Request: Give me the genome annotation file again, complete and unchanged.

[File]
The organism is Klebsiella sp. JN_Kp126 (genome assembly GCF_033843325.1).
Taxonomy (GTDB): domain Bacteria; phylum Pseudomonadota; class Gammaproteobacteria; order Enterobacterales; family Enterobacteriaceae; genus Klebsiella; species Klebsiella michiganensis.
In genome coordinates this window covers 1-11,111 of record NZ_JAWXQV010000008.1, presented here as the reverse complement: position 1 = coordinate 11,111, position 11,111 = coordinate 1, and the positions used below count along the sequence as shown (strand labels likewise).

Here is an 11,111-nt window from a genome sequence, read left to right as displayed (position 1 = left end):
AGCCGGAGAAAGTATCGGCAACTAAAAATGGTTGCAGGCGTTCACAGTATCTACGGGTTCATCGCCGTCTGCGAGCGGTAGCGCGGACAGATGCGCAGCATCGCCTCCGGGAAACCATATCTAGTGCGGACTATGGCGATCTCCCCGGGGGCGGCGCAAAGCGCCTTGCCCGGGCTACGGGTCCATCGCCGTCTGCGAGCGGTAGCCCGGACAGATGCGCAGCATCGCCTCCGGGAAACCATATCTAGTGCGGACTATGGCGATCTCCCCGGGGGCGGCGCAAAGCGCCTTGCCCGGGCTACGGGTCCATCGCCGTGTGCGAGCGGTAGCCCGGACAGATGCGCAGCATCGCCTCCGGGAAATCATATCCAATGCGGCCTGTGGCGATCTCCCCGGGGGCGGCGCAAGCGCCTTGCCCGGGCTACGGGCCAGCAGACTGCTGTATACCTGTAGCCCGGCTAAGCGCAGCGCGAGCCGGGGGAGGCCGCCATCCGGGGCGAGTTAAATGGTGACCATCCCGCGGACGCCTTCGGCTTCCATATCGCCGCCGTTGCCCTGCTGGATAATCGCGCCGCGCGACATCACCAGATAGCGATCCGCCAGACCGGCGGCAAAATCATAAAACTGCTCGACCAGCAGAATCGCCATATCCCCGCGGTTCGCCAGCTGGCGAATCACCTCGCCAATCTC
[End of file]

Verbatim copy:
The organism is Klebsiella sp. JN_Kp126 (genome assembly GCF_033843325.1).
Taxonomy (GTDB): domain Bacteria; phylum Pseudomonadota; class Gammaproteobacteria; order Enterobacterales; family Enterobacteriaceae; genus Klebsiella; species Klebsiella michiganensis.
In genome coordinates this window covers 1-11,111 of record NZ_JAWXQV010000008.1, presented here as the reverse complement: position 1 = coordinate 11,111, position 11,111 = coordinate 1, and the positions used below count along the sequence as shown (strand labels likewise).

Here is an 11,111-nt window from a genome sequence, read left to right as displayed (position 1 = left end):
AGCCGGAGAAAGTATCGGCAACTAAAAATGGTTGCAGGCGTTCACAGTATCTACGGGTTCATCGCCGTCTGCGAGCGGTAGCGCGGACAGATGCGCAGCATCGCCTCCGGGAAACCATATCTAGTGCGGACTATGGCGATCTCCCCGGGGGCGGCGCAAAGCGCCTTGCCCGGGCTACGGGTCCATCGCCGTCTGCGAGCGGTAGCCCGGACAGATGCGCAGCATCGCCTCCGGGAAACCATATCTAGTGCGGACTATGGCGATCTCCCCGGGGGCGGCGCAAAGCGCCTTGCCCGGGCTACGGGTCCATCGCCGTGTGCGAGCGGTAGCCCGGACAGATGCGCAGCATCGCCTCCGGGAAATCATATCCAATGCGGCCTGTGGCGATCTCCCCGGGGGCGGCGCAAGCGCCTTGCCCGGGCTACGGGCCAGCAGACTGCTGTATACCTGTAGCCCGGCTAAGCGCAGCGCGAGCCGGGGGAGGCCGCCATCCGGGGCGAGTTAAATGGTGACCATCCCGCGGACGCCTTCGGCTTCCATATCGCCGCCGTTGCCCTGCTGGATAATCGCGCCGCGCGACATCACCAGATAGCGATCCGCCAGACCGGCGGCAAAATCATAAAACTGCTCGACCAGCAGAATCGCCATATCCCCGCGGTTCGCCAGCTGGCGAATCACCTCGCCAATCTC